Hockey groups remain in limbo

Norfolk invites suggestions for county arenas

The Delhi Minor Hockey Association and other minor hockey groups in Norfolk remain in limbo while Norfolk County decides how it wants to reconfigure its arena capacity in time for the 2020-21 season. – DMHA graphic

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Minor hockey groups in Norfolk may need overtime this spring to plan for the 2020-21 season.

Norfolk’s community services department has discussed uncertainty over the upcoming season with representatives of minor hockey groups in Delhi, Simcoe, Port Dover, Langton and Waterford in recent weeks.

Talks are on hold pending public suggestions for use of Norfolk arenas that might lighten the financial load on the county.

As part of sweeping reforms involving a host of Norfolk institutions, Norfolk council invited proposals for innovative uses of county arenas during its levy-supported budget deliberations at the end of January.

To this point, community services staff has divided talks with the local associations into two.

At one table is the Simcoe and District Minor Hockey Association, the Waterford Minor Hockey Association and the Port Dover Minor Hockey Association.

At the second table are the Delhi Minor Hockey Association and the Langton and Area Minor Hockey Association.

Bill Cridland, Norfolk’s general manager of community services and interim CAO, says the plan is to eventually bring all parties together to hammer out a co-ordinated plan that ensures everyone has the ice time they need.

“The messaging was the same — that there would be no further closures until the request-for-proposal results were presented to county council for their debate, after seeing the outcome,” Cridland said in an email Monday.

“Council will have final say on future closures but needs the information from the RFP.”
All associations have filed ice-time requests, which are under review.  Norfolk staff has given assurances that talks will continue until everyone has the allotment they need.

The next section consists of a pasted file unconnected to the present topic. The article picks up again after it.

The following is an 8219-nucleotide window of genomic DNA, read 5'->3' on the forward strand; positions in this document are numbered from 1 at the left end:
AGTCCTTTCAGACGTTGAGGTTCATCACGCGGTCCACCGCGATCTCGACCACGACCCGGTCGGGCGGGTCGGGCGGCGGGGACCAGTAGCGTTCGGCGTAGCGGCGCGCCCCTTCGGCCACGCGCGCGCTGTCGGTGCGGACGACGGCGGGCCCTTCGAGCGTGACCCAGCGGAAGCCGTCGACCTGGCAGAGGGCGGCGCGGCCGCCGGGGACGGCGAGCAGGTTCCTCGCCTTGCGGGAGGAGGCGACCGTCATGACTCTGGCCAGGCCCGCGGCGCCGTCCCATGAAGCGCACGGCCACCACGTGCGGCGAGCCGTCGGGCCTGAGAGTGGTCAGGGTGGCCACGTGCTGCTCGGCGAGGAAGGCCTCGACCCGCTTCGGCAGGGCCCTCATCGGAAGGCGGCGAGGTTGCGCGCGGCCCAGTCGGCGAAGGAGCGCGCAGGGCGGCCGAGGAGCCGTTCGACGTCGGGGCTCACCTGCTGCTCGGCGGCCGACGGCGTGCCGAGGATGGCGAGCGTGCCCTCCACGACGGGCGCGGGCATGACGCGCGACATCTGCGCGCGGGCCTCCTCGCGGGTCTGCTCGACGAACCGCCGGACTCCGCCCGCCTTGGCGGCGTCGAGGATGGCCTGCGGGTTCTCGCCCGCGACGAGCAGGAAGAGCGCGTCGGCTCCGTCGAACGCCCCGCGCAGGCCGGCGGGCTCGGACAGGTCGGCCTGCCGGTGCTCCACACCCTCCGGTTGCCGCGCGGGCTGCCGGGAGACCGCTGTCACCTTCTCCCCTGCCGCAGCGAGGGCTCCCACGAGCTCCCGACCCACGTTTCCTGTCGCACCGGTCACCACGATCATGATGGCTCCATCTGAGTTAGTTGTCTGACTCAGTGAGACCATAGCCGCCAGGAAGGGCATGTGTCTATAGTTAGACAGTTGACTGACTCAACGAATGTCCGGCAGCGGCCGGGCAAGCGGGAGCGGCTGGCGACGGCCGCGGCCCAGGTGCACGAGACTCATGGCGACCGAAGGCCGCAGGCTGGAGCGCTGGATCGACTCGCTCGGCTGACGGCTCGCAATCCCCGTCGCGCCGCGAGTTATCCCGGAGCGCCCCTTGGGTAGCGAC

“Obviously — depending on the number of ice surfaces we have available — being four or five will be a big part of those talks,” Cridland says.

“Going forward, county staff and the user groups will work closely in order to ensure ice allocation in Norfolk meet the needs of the users as well as being in line with county council’s objectives on cost-containment.  Lots of work to do.”

Local groups are concerned because one of the reforms approved Jan. 28 involves closing the arena at the Simcoe Recreation Centre and giving this space over to the Simcoe Seniors Centre.

Mitch VanWynesberghe, president of Delhi minor hockey, worries that Norfolk County could take a second arena out of play.

“What are the plans here?” he said in an interview. “What scares us more than anything is the potential privatization of an arena. Five arenas is OK but four would be a disaster.

“We need some clear direction. We’re all willing to sit down with the county and find out what works.”

Talks have been divided in two, in part, because minor hockey associations in Simcoe, Port Dover and Waterford have agreed to amalgamate their rep hockey programs. The objective is to secure an “A” rating with the Ontario Minor Hockey Association. The amalgamated organization is called the Norfolk Minor Hockey Association.

Some parents in the local area have entered their children in rep hockey programs outside Norfolk to expose them to a higher level of play. With the creation of NMHA, local associations hope to repatriate these players while retaining top talent in the future.

In recent correspondence with SDMHA, Cridland noted that nearly $2 million of the $3 million spent on Norfolk arenas in 2019 came from property taxes. Norfolk expects to spend about $2.85 million in the current fiscal year in the same area, with $1.8 million of this derived from the levy.

MSonnenberg@postmedia.com

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